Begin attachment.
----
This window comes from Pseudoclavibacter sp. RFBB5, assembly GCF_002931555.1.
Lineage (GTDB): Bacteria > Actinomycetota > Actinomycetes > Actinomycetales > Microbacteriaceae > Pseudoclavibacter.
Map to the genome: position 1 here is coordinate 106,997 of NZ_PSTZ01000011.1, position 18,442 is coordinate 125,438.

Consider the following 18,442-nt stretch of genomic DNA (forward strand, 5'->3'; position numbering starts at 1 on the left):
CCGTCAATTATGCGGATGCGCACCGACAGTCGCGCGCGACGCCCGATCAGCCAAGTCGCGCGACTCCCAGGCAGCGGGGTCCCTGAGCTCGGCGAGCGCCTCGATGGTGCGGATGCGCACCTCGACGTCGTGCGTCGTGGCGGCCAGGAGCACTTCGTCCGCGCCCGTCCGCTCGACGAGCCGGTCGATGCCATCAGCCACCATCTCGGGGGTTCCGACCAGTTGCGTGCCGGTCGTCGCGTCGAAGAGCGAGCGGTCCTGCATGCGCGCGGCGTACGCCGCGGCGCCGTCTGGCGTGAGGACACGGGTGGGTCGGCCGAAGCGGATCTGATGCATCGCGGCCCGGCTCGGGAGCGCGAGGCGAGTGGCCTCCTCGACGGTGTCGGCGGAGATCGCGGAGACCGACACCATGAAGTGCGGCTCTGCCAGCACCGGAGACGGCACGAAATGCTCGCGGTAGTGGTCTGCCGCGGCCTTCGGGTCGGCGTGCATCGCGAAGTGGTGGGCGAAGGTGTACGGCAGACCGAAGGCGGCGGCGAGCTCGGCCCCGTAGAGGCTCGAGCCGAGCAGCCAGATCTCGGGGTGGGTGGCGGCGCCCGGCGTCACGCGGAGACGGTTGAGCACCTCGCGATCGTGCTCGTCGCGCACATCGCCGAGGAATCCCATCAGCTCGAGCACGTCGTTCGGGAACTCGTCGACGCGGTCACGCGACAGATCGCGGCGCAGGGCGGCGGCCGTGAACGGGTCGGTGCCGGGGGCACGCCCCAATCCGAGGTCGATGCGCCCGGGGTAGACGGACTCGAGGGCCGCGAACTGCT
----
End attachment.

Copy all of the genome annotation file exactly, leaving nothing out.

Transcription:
This window comes from Pseudoclavibacter sp. RFBB5, assembly GCF_002931555.1.
Lineage (GTDB): Bacteria > Actinomycetota > Actinomycetes > Actinomycetales > Microbacteriaceae > Pseudoclavibacter.
Map to the genome: position 1 here is coordinate 106,997 of NZ_PSTZ01000011.1, position 18,442 is coordinate 125,438.

Consider the following 18,442-nt stretch of genomic DNA (forward strand, 5'->3'; position numbering starts at 1 on the left):
CCGTCAATTATGCGGATGCGCACCGACAGTCGCGCGCGACGCCCGATCAGCCAAGTCGCGCGACTCCCAGGCAGCGGGGTCCCTGAGCTCGGCGAGCGCCTCGATGGTGCGGATGCGCACCTCGACGTCGTGCGTCGTGGCGGCCAGGAGCACTTCGTCCGCGCCCGTCCGCTCGACGAGCCGGTCGATGCCATCAGCCACCATCTCGGGGGTTCCGACCAGTTGCGTGCCGGTCGTCGCGTCGAAGAGCGAGCGGTCCTGCATGCGCGCGGCGTACGCCGCGGCGCCGTCTGGCGTGAGGACACGGGTGGGTCGGCCGAAGCGGATCTGATGCATCGCGGCCCGGCTCGGGAGCGCGAGGCGAGTGGCCTCCTCGACGGTGTCGGCGGAGATCGCGGAGACCGACACCATGAAGTGCGGCTCTGCCAGCACCGGAGACGGCACGAAATGCTCGCGGTAGTGGTCTGCCGCGGCCTTCGGGTCGGCGTGCATCGCGAAGTGGTGGGCGAAGGTGTACGGCAGACCGAAGGCGGCGGCGAGCTCGGCCCCGTAGAGGCTCGAGCCGAGCAGCCAGATCTCGGGGTGGGTGGCGGCGCCCGGCGTCACGCGGAGACGGTTGAGCACCTCGCGATCGTGCTCGTCGCGCACATCGCCGAGGAATCCCATCAGCTCGAGCACGTCGTTCGGGAACTCGTCGACGCGGTCACGCGACAGATCGCGGCGCAGGGCGGCGGCCGTGAACGGGTCGGTGCCGGGGGCACGCCCCAATCCGAGGTCGATGCGCCCGGGGTAGACGGACTCGAGGGCCGCGAACTGCT